“The idea is that farmers should grow vegetables and they gain on both ends as they get their nutrients from the vegetables they grow as well as income from selling the produce”. He added that the action will ultimately contribute to the country’s food chain emergency by implementing best agronomic practices and techniques which have proven to be effective in building resilience ahead of climatic change effects.

Through training on the best farming practices such as composting, crop diversification and soil protection farmers have enhanced their skills and knowledge resulting in increased yields. So far households’ have started to see a reduction in in their food expenditure as they are getting food from their own gardens products while other with surplus are earning money from sales.

DAPP Zimbabwe is implementing this project through the support from  UFF HUMAMA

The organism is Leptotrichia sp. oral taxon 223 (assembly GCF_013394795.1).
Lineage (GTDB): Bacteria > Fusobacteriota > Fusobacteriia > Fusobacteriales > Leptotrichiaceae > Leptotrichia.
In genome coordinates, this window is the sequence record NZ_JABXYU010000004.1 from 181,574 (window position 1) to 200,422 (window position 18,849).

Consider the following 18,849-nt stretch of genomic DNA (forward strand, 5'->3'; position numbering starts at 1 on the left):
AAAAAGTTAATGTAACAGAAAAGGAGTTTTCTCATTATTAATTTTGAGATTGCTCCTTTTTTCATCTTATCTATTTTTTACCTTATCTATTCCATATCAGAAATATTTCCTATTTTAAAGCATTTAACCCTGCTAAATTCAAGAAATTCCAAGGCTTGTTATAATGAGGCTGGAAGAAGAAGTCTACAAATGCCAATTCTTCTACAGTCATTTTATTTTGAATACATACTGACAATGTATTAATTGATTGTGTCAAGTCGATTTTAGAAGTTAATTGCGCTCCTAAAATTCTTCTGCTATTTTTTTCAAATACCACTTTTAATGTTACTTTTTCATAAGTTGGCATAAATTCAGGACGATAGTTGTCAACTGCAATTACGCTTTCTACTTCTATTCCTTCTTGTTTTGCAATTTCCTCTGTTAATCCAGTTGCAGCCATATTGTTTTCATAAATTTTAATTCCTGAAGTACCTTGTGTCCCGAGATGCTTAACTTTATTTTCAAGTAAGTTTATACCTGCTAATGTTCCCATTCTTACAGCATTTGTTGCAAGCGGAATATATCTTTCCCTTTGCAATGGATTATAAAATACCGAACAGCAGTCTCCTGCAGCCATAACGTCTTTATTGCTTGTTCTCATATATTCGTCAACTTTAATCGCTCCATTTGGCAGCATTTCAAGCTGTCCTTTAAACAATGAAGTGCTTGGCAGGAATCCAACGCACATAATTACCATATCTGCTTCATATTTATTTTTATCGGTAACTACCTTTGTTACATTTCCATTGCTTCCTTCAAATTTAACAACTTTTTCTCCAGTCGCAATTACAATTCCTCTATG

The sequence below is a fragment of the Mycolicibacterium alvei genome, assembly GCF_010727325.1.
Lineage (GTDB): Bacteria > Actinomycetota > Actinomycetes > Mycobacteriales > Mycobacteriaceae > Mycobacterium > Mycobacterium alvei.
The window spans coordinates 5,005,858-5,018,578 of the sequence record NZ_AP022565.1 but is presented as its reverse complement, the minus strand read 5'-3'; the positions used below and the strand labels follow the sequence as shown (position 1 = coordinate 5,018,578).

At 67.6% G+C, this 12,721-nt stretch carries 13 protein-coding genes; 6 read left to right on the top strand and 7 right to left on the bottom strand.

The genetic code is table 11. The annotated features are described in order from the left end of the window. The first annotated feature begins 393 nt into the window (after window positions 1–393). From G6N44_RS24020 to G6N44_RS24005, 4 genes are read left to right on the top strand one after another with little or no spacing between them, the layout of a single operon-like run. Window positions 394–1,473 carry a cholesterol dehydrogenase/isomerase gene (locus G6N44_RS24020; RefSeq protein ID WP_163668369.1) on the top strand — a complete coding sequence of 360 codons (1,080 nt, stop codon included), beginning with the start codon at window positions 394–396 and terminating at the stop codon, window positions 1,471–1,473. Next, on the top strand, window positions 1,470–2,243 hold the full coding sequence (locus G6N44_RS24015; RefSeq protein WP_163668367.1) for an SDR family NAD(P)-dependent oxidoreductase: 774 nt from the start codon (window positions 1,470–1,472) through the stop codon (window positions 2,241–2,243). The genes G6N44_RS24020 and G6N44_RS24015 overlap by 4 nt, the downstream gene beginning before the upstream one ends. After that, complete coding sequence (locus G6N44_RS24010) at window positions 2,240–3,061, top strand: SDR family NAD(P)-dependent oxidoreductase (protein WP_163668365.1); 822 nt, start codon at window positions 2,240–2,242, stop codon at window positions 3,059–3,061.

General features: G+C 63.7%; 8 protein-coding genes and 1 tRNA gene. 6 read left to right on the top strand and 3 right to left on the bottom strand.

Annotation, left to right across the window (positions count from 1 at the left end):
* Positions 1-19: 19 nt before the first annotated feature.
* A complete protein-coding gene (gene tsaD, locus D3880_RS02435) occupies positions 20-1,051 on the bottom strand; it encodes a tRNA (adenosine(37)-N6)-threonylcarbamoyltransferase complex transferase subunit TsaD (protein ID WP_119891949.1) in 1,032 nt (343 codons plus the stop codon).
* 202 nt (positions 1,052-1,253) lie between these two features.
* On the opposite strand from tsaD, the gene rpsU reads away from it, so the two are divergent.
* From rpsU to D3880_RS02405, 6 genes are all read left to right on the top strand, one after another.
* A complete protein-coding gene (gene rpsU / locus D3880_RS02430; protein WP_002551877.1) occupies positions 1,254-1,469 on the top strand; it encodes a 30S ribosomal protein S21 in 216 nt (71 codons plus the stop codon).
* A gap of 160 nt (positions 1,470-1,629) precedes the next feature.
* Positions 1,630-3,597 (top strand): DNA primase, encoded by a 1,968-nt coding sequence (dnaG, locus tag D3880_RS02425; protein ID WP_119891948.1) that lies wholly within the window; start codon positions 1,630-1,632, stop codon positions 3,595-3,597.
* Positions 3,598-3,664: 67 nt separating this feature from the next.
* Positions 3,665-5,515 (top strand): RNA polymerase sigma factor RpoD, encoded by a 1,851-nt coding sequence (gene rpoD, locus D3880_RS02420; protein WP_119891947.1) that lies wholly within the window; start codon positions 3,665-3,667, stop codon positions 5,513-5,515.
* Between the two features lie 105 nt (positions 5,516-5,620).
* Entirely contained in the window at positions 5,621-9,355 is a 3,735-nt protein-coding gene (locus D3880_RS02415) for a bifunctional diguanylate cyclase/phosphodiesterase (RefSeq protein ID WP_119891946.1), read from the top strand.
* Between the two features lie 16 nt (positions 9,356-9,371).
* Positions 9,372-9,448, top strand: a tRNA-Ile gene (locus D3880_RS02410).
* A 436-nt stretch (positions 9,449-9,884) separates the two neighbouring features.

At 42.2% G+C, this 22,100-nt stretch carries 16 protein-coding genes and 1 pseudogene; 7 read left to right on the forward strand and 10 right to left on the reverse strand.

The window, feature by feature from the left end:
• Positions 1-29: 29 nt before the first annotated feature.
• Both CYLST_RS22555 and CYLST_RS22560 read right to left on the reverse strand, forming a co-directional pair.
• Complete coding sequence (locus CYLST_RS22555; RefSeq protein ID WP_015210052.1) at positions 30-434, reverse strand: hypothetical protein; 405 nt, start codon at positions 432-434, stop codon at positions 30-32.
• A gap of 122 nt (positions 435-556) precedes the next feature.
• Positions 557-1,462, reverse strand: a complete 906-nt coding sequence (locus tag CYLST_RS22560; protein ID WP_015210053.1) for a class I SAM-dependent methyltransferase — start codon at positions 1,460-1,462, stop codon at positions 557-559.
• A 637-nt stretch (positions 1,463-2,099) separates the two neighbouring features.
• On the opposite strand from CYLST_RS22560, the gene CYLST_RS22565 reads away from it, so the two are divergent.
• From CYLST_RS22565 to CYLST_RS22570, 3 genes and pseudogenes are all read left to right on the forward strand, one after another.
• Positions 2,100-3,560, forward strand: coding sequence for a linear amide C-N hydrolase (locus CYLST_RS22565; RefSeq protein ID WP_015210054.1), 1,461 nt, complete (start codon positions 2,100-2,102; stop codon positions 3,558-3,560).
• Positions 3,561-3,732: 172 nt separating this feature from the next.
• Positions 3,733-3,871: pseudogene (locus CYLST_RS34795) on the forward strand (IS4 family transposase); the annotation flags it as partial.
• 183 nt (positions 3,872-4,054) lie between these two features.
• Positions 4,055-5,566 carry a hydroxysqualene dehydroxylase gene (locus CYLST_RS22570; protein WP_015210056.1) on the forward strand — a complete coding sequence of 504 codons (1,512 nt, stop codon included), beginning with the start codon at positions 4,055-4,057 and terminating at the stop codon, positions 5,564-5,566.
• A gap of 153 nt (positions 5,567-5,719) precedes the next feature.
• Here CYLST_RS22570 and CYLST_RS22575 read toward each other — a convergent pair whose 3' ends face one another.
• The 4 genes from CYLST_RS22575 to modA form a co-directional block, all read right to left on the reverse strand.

2500 Cyclone Idai survivors receive aid

2500 Cyclone Idai survivors receive aid

AT least 2 500 Cyclone Idai victims in Shinja area of Chimanimani have received 6,3 tonnes of garden vegetable seeds worth US$40 000 from Development Aid from People to People (DAPP)  Funded by the Danish Emergency Relief Fund (DERF), DAPP handed over the donation to ward six and nine beneficiaries, of which 63 percent of them were women.

The villagers received a variety of vegetable seeds which include butternuts, sugar beans, okra, tsunga, covo, rape, tomatoes, carrots, spinach and king onions.

Speaking on the sidelines of the handover ceremony, DAPP Zimbabwe country director, Mr Mathias Paradzai, said the donation was aimed at enhancing and improving food security, nutrition and incomes of the targeted households.

“There is room for the households’ livelihoods to improve through availing agricultural inputs. This will increase household disposable income and reduce expenditure on food products.

“DAPP, with the support of the Danish Emergency Relief Fund stands with the people of Zimbabwe and are trying to assist families in Chimanimani District to live healthier and more resilient lives.
“The successful handover we are celebrating today was made possible by the unity and hard work of men, women, youth and leaders in the district,” he said.

The beneficiaries were selected from 1 000 households that participated in the DAPP Zimbabwe’s DERF food hand-outs and non-food items distribution programme which was implemented from May to August 2019.